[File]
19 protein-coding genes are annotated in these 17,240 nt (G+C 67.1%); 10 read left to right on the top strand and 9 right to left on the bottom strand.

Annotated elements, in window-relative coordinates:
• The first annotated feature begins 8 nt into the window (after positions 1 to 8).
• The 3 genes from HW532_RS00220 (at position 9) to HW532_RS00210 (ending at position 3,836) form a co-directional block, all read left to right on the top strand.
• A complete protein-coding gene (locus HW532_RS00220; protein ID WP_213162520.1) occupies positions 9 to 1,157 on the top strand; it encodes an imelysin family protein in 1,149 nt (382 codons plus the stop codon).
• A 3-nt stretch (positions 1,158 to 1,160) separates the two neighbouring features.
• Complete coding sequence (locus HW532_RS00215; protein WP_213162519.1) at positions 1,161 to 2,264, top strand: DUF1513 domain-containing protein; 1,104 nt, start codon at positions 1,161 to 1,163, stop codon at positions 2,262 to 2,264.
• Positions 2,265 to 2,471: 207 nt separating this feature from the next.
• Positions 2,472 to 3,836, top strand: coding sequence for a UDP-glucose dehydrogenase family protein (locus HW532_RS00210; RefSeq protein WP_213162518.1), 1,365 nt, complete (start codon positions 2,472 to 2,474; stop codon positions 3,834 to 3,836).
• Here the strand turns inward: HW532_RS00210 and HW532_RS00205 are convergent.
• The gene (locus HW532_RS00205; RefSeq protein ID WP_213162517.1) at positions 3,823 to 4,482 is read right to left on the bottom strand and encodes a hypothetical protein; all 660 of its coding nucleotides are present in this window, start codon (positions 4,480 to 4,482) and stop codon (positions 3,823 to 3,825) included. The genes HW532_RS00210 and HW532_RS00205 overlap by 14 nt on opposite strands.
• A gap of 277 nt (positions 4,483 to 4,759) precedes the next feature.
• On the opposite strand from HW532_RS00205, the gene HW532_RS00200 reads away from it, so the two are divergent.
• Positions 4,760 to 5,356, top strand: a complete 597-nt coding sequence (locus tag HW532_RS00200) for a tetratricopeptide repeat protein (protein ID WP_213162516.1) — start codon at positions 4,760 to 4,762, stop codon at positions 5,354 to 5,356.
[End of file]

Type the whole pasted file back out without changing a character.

19 protein-coding genes are annotated in these 17,240 nt (G+C 67.1%); 10 read left to right on the top strand and 9 right to left on the bottom strand.

Annotated elements, in window-relative coordinates:
• The first annotated feature begins 8 nt into the window (after positions 1 to 8).
• The 3 genes from HW532_RS00220 (at position 9) to HW532_RS00210 (ending at position 3,836) form a co-directional block, all read left to right on the top strand.
• A complete protein-coding gene (locus HW532_RS00220; protein ID WP_213162520.1) occupies positions 9 to 1,157 on the top strand; it encodes an imelysin family protein in 1,149 nt (382 codons plus the stop codon).
• A 3-nt stretch (positions 1,158 to 1,160) separates the two neighbouring features.
• Complete coding sequence (locus HW532_RS00215; protein WP_213162519.1) at positions 1,161 to 2,264, top strand: DUF1513 domain-containing protein; 1,104 nt, start codon at positions 1,161 to 1,163, stop codon at positions 2,262 to 2,264.
• Positions 2,265 to 2,471: 207 nt separating this feature from the next.
• Positions 2,472 to 3,836, top strand: coding sequence for a UDP-glucose dehydrogenase family protein (locus HW532_RS00210; RefSeq protein WP_213162518.1), 1,365 nt, complete (start codon positions 2,472 to 2,474; stop codon positions 3,834 to 3,836).
• Here the strand turns inward: HW532_RS00210 and HW532_RS00205 are convergent.
• The gene (locus HW532_RS00205; RefSeq protein ID WP_213162517.1) at positions 3,823 to 4,482 is read right to left on the bottom strand and encodes a hypothetical protein; all 660 of its coding nucleotides are present in this window, start codon (positions 4,480 to 4,482) and stop codon (positions 3,823 to 3,825) included. The genes HW532_RS00210 and HW532_RS00205 overlap by 14 nt on opposite strands.
• A gap of 277 nt (positions 4,483 to 4,759) precedes the next feature.
• On the opposite strand from HW532_RS00205, the gene HW532_RS00200 reads away from it, so the two are divergent.
• Positions 4,760 to 5,356, top strand: a complete 597-nt coding sequence (locus tag HW532_RS00200) for a tetratricopeptide repeat protein (protein ID WP_213162516.1) — start codon at positions 4,760 to 4,762, stop codon at positions 5,354 to 5,356.